Coca Cola has emerged again as the top brand here, according to an index compiled by Checkout magazine. The editor of Checkout, Steve Wynne Jones, said Coca Cola had topped the list for the last ten years.

"It's not the only consistent performer. Avonmore Milk and Brennan's Bread each came in at second and third for the last five consecutive years," he explained. "It's a competitive market out there. Food price inflation is at its lowest level in over two years. If you're a big brand you need to keep innovation going," he added.

Steve Wynne Jones said Irish brands performed exceptionally well this year. He cited the example of yoghurt brand, Glenisk, which came in at 33 - it wasn't in the top 100 at the turn of the decade. 

Google has emerged as our top exporter, according to a list compiled by the Irish Exporters Association and Investec Bank. Simon McKeever, CEO of the Irish Exporters' Association, said Google got the top spot after it had been vying for the position along with Microsoft for a number of years. He said it was no surprise that ICT was the top export sector with nine of the ten top global software companies and ten of the top global internet companies here. After ICT, the pharma sector was the top performer, apparently recovering somewhat from the pharma patent cliff. "The patent cliff carries on into 2015, but it does seem to be coming back with quite a lot with a lot of new product development," he said.

The recovery in Irish property values is only just beginning, according to Goodbody chief economist Dermot O'Leary. In his latest report on the property market, he said prices were rising very fast but from a low base. "This is all about cycles. We usually go from recovery to expansion and then get some response from supply. We haven't reached that level here largely because of constraints in construction. It's not a perfect expansion. That's why its not a quality recovery," he said.

Dermot O'Leary explained that the housing recovery lacked quality because of the low levels of transactions in the market - levels of mortgage lending are about half of what they should be and construction is staying at a fraction of the level it should be at. "We're at the start of the signs of a classic cycle. Whether it becomes a bubble depends on policy actions over the next few years," he explained.

On claims that a bubble was being driven by investors, Dermot O'Leary said it depended on actions from Government. "I wouldn't say demand is the issue. The level of mortgages being issued to investors is very low. I would say we need to end tax breaks. The issue we have here is totally different to the boom years. That was too much demand, this is too little supply," he concluded.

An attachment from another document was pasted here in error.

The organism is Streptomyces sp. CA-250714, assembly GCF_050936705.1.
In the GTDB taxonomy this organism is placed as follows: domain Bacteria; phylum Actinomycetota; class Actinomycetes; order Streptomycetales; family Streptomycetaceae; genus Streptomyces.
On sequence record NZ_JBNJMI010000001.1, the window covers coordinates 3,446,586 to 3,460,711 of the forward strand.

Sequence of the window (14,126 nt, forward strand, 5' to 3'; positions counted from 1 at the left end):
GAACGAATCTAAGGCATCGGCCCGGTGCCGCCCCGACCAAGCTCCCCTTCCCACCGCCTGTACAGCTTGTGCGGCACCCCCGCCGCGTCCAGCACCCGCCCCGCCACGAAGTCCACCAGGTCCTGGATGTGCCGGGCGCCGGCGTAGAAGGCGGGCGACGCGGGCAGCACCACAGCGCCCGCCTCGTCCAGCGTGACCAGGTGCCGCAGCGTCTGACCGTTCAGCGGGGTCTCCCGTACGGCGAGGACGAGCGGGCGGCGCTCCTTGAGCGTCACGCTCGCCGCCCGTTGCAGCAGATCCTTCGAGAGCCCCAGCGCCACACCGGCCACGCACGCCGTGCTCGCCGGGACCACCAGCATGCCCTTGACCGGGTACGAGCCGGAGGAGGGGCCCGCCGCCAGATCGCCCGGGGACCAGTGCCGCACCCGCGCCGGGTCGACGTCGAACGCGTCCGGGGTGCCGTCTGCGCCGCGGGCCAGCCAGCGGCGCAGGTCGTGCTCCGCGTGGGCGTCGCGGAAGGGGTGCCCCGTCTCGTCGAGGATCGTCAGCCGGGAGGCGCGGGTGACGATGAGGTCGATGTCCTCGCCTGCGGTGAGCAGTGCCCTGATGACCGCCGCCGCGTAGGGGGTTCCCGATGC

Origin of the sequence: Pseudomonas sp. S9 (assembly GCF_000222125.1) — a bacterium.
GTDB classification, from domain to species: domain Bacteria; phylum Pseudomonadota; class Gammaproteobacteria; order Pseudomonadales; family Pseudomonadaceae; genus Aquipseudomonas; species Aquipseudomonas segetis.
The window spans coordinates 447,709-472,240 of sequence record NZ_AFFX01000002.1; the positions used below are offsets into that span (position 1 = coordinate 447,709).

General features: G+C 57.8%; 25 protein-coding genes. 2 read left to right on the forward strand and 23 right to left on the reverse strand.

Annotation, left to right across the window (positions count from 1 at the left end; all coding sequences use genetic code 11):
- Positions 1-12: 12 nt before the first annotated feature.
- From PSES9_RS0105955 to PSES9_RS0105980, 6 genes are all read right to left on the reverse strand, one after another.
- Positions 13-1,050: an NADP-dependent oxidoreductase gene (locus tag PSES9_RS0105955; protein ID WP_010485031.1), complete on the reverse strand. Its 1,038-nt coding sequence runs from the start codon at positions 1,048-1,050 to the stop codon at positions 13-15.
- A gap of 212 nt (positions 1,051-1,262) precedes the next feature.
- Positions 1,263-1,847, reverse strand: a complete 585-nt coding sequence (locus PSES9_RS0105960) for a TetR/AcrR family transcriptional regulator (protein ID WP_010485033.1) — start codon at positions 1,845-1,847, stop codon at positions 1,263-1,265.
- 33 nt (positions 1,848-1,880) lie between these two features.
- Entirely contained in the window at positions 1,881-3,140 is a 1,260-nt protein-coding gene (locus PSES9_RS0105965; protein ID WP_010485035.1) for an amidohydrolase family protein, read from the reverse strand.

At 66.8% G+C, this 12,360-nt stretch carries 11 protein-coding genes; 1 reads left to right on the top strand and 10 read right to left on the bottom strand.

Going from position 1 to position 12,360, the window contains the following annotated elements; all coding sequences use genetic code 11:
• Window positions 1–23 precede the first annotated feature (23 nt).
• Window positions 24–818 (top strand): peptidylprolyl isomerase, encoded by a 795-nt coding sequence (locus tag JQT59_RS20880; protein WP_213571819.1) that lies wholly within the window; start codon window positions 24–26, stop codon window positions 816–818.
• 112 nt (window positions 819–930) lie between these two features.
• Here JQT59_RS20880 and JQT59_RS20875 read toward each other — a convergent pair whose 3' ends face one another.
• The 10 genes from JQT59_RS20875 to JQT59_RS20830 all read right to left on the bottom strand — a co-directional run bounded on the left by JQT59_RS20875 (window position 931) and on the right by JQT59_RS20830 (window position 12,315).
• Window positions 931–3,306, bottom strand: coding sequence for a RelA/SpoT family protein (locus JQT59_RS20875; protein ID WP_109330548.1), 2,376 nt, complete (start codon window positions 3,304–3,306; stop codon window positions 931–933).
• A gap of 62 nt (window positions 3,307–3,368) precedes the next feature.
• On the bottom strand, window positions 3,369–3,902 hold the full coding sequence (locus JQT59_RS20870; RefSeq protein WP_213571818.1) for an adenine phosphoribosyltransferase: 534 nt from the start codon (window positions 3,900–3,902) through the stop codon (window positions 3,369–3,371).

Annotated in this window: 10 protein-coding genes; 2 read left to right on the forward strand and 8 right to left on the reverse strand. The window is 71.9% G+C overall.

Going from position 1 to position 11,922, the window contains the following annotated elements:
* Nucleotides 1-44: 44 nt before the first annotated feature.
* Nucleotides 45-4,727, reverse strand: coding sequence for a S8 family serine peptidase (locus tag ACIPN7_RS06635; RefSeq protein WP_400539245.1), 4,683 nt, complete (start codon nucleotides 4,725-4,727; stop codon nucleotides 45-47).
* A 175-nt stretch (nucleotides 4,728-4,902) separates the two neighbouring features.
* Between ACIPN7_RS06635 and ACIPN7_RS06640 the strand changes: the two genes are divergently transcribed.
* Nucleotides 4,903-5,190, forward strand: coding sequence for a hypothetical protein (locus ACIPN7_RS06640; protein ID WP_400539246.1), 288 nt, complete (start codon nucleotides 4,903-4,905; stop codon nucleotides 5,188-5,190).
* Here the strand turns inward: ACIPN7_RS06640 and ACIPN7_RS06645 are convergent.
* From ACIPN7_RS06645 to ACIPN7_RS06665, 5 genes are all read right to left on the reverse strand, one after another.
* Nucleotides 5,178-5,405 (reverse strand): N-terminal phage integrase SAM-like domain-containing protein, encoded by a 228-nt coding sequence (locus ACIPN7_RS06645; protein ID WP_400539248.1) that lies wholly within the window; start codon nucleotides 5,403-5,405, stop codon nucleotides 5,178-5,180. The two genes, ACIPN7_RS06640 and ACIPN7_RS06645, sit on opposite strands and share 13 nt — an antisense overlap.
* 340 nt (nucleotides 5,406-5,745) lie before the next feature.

MORNING BRIEFS -  Activity in the services sector increased sharply in August, according to Investec's Purchasing Managers Index. It mirrors a strong performance in the manufacturing sector as reported on Monday. That index showed manufacturing activity hitting a 15 year high in August. Services activity was boosted by demand from export markets such as the US and Britain, Investec said. The four main industry sectors - business, financial, ICT, and travel and leisure - all showed growth for the last seven months. According to the PMI measure, anything over 50 denotes growth, while a figure under 50 signals contraction. The Irish services index has been above 60 for the past six months and has not fallen below the 50-point line for two years now.

*** While Apple might be readying itself for the highly anticipated launch of its new iPhone next week, it is fighting off some unwelcome publicity in the form of the celebrity hacking scandal. It issued a statement yesterday confirming that some celebrities' iCloud accounts were broken into, but said it found no evidence that this was caused by a breach of its security systems. Apple said hackers carried out the thefts via a targeted attack on user information. The statement follows the online publication of intimate pictures of about 20 personalities.

*** Switzerland and Singapore retain the top spots in this year's global competitiveness rankings from the World Economic Forum. Ireland climbed three places to 25th - its best ranking since 2009. In publishing its rankings, the WEF took the opportunity to warn that the health of the global economy is at risk, despite years of reform and monetary stimulus. It said the strained geopolitical situation, the rise of income inequality, and the potential tightening of the financial conditions could put the global recovery at risk.

*** Savills is putting the Spectrum Portfolio' - one of the largest retail portfolios to be ever offered to the market - up for sale. It comprises of Bloomfields Shopping Centre in Dun Laoghaire, the Mill Shopping Centre in Clondalkin, Kilbarrack Shopping Centre, Douglas Court Shopping Centre, in Cork, Dundalk Retail Park and the Quayside Shopping Centre in Sligo.